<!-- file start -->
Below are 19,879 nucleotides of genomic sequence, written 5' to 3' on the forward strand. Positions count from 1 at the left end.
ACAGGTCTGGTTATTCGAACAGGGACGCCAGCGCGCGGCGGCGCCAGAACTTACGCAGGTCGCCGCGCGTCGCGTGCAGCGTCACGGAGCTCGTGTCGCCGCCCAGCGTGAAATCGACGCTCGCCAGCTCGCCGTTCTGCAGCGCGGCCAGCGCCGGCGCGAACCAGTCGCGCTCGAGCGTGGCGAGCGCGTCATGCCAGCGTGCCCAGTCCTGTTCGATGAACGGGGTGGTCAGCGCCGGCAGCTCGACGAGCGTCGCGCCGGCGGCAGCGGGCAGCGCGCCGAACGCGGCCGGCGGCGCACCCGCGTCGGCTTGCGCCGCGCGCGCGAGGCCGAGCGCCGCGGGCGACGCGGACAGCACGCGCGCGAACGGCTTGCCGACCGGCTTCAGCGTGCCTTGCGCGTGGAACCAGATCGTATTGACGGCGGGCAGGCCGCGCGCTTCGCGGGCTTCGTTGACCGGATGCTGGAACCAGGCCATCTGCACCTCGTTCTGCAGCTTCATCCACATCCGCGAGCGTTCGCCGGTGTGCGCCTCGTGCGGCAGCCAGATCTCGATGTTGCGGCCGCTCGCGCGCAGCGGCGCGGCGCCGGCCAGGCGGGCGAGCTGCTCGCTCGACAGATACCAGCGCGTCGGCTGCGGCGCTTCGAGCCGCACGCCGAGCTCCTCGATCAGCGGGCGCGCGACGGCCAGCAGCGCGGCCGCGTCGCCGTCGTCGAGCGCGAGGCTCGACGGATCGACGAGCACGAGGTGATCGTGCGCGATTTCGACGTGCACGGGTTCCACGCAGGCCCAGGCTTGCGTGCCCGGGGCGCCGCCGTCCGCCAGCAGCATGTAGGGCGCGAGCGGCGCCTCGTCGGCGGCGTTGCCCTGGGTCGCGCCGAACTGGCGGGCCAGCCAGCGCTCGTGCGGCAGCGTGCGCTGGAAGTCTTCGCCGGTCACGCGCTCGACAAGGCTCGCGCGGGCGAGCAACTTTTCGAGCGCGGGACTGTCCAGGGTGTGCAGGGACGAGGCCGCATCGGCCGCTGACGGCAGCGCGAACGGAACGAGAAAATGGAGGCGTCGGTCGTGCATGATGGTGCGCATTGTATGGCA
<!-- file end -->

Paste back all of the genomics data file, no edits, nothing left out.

Below are 19,879 nucleotides of genomic sequence, written 5' to 3' on the forward strand. Positions count from 1 at the left end.
ACAGGTCTGGTTATTCGAACAGGGACGCCAGCGCGCGGCGGCGCCAGAACTTACGCAGGTCGCCGCGCGTCGCGTGCAGCGTCACGGAGCTCGTGTCGCCGCCCAGCGTGAAATCGACGCTCGCCAGCTCGCCGTTCTGCAGCGCGGCCAGCGCCGGCGCGAACCAGTCGCGCTCGAGCGTGGCGAGCGCGTCATGCCAGCGTGCCCAGTCCTGTTCGATGAACGGGGTGGTCAGCGCCGGCAGCTCGACGAGCGTCGCGCCGGCGGCAGCGGGCAGCGCGCCGAACGCGGCCGGCGGCGCACCCGCGTCGGCTTGCGCCGCGCGCGCGAGGCCGAGCGCCGCGGGCGACGCGGACAGCACGCGCGCGAACGGCTTGCCGACCGGCTTCAGCGTGCCTTGCGCGTGGAACCAGATCGTATTGACGGCGGGCAGGCCGCGCGCTTCGCGGGCTTCGTTGACCGGATGCTGGAACCAGGCCATCTGCACCTCGTTCTGCAGCTTCATCCACATCCGCGAGCGTTCGCCGGTGTGCGCCTCGTGCGGCAGCCAGATCTCGATGTTGCGGCCGCTCGCGCGCAGCGGCGCGGCGCCGGCCAGGCGGGCGAGCTGCTCGCTCGACAGATACCAGCGCGTCGGCTGCGGCGCTTCGAGCCGCACGCCGAGCTCCTCGATCAGCGGGCGCGCGACGGCCAGCAGCGCGGCCGCGTCGCCGTCGTCGAGCGCGAGGCTCGACGGATCGACGAGCACGAGGTGATCGTGCGCGATTTCGACGTGCACGGGTTCCACGCAGGCCCAGGCTTGCGTGCCCGGGGCGCCGCCGTCCGCCAGCAGCATGTAGGGCGCGAGCGGCGCCTCGTCGGCGGCGTTGCCCTGGGTCGCGCCGAACTGGCGGGCCAGCCAGCGCTCGTGCGGCAGCGTGCGCTGGAAGTCTTCGCCGGTCACGCGCTCGACAAGGCTCGCGCGGGCGAGCAACTTTTCGAGCGCGGGACTGTCCAGGGTGTGCAGGGACGAGGCCGCATCGGCCGCTGACGGCAGCGCGAACGGAACGAGAAAATGGAGGCGTCGGTCGTGCATGATGGTGCGCATTGTATGGCA